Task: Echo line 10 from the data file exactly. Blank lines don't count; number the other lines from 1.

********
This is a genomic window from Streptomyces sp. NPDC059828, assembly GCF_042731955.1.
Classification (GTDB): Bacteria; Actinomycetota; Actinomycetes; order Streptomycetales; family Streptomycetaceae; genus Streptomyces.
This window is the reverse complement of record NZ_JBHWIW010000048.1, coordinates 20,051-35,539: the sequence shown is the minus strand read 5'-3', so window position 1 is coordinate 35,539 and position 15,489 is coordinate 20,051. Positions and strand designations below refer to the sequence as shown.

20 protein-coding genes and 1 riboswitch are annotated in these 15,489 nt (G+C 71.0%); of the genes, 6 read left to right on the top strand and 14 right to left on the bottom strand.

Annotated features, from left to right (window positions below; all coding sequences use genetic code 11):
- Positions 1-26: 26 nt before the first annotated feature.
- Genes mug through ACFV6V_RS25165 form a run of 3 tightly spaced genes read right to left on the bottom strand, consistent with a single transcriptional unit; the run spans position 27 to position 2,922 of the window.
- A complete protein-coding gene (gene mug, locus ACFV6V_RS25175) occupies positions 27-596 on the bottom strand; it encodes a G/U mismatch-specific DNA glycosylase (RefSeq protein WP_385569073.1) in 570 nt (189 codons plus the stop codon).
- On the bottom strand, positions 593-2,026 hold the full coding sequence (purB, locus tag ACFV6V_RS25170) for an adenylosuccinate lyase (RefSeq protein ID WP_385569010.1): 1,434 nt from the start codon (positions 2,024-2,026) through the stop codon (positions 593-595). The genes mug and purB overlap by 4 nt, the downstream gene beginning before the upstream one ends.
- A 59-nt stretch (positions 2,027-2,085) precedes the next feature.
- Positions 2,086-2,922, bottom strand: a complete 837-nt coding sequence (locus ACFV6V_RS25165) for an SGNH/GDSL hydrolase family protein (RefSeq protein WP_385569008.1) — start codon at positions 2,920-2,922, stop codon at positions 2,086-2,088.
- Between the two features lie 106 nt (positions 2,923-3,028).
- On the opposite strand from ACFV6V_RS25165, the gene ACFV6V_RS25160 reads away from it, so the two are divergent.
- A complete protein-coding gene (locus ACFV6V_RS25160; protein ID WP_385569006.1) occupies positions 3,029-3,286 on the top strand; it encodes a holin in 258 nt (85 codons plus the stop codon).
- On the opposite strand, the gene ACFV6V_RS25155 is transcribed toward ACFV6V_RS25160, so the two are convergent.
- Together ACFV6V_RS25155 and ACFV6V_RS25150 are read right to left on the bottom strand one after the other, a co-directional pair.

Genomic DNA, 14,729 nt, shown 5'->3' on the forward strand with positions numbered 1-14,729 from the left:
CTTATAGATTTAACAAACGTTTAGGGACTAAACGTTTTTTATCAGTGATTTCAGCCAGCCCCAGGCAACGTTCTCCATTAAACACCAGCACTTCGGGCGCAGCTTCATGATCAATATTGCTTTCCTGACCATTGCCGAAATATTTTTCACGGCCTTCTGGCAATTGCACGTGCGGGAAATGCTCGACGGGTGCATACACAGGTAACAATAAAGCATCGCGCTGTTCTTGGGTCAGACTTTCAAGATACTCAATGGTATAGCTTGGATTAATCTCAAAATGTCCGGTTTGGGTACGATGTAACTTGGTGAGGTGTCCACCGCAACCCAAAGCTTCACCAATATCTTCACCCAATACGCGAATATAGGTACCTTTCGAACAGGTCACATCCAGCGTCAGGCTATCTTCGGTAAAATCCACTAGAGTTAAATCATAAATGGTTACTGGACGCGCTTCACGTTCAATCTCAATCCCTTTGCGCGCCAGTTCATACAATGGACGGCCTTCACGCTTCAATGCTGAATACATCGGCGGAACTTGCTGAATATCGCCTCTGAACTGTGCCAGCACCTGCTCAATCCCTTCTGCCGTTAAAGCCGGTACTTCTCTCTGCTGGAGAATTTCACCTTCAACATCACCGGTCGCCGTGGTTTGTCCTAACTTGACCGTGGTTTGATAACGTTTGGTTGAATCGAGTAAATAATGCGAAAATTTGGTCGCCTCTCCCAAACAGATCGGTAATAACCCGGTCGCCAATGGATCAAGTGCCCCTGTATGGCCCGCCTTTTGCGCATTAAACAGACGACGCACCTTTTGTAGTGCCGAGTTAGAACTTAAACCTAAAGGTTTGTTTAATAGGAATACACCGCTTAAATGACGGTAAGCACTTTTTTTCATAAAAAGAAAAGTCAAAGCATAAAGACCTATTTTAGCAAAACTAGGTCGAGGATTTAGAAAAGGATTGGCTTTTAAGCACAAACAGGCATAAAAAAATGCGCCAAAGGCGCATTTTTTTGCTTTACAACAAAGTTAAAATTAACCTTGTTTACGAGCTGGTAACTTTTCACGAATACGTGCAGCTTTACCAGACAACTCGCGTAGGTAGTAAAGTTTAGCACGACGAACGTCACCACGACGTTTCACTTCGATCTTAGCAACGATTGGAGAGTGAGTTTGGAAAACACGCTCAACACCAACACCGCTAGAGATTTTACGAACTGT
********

- A 59-nt stretch (positions 2,027-2,085) precedes the next feature.